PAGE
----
Have you been watching Nigella: At My Table? In the show, the original domestic goddess herself makes late-night snacking look incredibly glam, donning her silky dressing gown and immaculate make-up to cook up a midnight feast to satisfy her cravings. Luckily, there seems to be a camera crew camped out in her kitchen at all hours to capture these moments, as she effortlessly whips up a late-night delight of homemade chocolate brownies or a toasted cheese sandwich that incorporates figs.
Our nighttime snacks tend to be less sophisticated than Queen Nigella’s; handfuls of cereal stuffed in our mouths straight from the packet or biscuits sneaked from the tin and, if we do go all out and make a toastie, it certainly doesn’t contain figs. Add in bleary eyes, bed-head hair and a fleecy onesie that’s two sizes too big for extra comfort and has definitely seen better days, and it’s a world away from the glamour of Ms Lawson’s midnight treats.
And that’s not all. According to new research published in the journal Experimental Physiology, regularly eating late at night could actually be damaging our health.
Scientists have carried out tests involving rats, feeding some before a period of rest and some after they had rested and before a period of activity.
They found that the rats that ate shortly before going to sleep had significantly higher levels of fat in their blood, meaning their arteries were at greater risk of becoming clogged.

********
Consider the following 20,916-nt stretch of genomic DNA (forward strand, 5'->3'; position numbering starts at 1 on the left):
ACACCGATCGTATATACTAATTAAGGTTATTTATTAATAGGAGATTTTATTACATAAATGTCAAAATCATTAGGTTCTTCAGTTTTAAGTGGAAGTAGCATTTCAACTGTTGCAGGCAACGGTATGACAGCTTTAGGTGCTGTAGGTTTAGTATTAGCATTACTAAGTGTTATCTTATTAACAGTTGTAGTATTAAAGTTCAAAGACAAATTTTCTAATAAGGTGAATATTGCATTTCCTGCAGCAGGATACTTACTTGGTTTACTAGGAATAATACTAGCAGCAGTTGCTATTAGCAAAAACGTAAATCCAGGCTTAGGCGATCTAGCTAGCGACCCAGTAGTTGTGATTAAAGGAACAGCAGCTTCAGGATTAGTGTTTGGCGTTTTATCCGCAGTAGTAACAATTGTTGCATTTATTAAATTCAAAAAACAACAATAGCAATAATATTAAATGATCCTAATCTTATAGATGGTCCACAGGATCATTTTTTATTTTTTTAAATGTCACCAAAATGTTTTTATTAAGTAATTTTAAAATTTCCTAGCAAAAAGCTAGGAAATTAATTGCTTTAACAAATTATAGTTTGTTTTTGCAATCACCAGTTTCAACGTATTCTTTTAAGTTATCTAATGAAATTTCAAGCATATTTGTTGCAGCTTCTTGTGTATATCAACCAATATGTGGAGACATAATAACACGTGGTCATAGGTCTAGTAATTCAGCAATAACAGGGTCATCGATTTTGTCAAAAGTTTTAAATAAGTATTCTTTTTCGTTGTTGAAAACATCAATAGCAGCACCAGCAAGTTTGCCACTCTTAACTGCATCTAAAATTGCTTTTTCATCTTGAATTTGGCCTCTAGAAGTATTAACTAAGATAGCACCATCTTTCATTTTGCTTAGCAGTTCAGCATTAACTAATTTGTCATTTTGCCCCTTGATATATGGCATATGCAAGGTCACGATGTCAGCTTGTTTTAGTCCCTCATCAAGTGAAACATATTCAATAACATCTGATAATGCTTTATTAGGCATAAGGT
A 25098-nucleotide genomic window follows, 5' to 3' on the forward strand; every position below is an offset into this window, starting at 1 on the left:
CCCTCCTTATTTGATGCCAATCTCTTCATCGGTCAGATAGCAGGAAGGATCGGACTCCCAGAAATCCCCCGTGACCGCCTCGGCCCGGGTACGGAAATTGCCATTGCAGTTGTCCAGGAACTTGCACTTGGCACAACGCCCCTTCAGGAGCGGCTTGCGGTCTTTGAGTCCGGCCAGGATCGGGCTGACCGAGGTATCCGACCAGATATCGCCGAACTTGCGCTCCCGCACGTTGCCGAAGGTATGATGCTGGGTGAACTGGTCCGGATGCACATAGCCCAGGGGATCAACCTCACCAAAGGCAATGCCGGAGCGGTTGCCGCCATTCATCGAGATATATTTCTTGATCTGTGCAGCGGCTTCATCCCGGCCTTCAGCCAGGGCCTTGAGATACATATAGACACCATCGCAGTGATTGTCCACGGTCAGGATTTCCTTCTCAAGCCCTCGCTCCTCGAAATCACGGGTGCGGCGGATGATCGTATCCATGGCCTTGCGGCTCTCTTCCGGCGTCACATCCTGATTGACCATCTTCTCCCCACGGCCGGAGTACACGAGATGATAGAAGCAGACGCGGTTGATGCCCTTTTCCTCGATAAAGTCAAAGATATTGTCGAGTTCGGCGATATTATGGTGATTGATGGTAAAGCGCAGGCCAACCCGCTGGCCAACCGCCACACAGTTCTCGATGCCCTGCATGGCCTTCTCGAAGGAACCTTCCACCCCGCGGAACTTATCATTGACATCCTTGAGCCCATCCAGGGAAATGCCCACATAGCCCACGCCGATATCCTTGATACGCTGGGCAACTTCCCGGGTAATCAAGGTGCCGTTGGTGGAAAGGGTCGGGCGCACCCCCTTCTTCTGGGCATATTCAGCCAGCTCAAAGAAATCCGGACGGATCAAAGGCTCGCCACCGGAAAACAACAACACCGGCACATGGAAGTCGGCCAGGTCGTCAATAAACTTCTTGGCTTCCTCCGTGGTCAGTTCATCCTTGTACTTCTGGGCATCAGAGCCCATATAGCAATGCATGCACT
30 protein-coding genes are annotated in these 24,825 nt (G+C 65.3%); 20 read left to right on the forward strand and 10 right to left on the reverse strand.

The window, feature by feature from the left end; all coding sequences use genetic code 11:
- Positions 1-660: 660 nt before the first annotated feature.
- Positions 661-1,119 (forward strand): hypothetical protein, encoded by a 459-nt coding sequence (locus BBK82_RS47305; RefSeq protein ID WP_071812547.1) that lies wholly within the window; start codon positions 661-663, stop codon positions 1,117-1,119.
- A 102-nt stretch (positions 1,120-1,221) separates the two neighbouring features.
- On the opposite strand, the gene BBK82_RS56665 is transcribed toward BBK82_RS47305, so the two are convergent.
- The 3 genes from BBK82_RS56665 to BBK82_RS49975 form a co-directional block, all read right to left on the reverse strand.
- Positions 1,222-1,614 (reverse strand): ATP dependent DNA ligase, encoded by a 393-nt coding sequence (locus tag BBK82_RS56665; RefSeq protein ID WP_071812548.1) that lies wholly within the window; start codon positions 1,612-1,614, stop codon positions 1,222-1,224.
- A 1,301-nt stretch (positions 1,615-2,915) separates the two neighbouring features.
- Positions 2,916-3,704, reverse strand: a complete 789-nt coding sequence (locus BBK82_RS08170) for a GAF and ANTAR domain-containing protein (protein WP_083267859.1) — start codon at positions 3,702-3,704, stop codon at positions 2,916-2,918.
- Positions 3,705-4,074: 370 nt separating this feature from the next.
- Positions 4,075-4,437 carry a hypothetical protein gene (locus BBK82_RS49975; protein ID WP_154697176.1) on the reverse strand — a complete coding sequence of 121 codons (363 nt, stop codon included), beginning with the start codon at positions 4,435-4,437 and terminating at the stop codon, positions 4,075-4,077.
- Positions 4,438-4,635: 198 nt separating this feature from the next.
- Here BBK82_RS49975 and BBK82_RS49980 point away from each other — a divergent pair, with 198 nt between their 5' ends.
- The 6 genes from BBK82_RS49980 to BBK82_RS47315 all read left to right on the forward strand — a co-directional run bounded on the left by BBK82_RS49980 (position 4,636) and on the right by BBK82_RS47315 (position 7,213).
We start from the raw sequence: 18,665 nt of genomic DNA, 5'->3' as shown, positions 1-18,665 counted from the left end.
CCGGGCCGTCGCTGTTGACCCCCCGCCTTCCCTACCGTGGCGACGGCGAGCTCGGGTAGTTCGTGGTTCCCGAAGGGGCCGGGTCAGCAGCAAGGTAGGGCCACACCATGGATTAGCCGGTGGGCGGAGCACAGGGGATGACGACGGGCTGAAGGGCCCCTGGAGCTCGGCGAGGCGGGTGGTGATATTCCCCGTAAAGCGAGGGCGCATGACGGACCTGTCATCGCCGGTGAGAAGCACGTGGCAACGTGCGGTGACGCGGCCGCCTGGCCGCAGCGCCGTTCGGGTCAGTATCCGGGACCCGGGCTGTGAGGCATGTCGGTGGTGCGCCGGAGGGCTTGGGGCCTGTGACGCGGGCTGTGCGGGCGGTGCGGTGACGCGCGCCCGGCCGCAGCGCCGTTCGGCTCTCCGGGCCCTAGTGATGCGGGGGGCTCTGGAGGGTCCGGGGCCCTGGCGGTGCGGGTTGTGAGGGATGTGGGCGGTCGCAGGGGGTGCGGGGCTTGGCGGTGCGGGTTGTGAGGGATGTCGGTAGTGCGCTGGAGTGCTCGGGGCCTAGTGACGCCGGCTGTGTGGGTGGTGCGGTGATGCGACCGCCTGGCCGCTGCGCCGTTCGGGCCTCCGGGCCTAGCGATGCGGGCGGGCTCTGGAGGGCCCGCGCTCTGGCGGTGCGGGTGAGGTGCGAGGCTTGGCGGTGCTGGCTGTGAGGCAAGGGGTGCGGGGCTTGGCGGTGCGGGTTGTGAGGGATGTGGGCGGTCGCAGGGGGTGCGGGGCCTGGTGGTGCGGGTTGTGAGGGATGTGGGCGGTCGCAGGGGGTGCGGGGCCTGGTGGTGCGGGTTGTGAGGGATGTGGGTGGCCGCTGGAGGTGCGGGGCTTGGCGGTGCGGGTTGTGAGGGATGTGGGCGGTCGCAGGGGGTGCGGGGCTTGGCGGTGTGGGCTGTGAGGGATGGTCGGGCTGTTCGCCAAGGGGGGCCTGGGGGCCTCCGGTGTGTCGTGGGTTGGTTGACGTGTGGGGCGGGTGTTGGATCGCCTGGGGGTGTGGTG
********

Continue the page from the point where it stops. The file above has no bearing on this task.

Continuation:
This subsequently meant they were at a higher risk of developing heart disease or type 2 diabetes, and the researchers believe these risks could be the same for humans with a habit of late-night feasting.
But is the occasional fistful of cereal washed down with a glug of milk straight from the bottle really such a big risk? Probably not, if it remains very occasional, but the researchers explained that people who regularly eat just before bed after working shifts or just out of bad habit could be at risk of health problems in the future.
Co-author of the research Dr Ruud Buijs commented: “Doing this frequently, with shift work, jet lag or staying up late at night, will harm our health in the long term, especially when we eat at times we should sleep.
“Studies show that night workers, who have activity and meal patterns shifted towards the night have an increased risk for cardiovascular diseases.”
So, how worried do you need to be? If you work shifts, make sure you’re eating in the middle of your shift, rather than right at the end before bed. Fill up on slow-release carbohydrates like wholemeal bread and brown rice so you don’t get those late-night cravings when you do get home.
You should follow this advice if you’re a late-night snacker simply out of habit too. If your meals are filling you up nicely for several hours, you shouldn’t need to be reaching for the cereal box in the middle of the night.
As for those nights when you can’t resist temptation, we give you permission not to worry about your hair/make-up/general attire. We can’t all be Nigella, after all – and we’re forever thankful there is not a camera crew camped out in our kitchen, judging us for the lack of figs on our cheese on toast.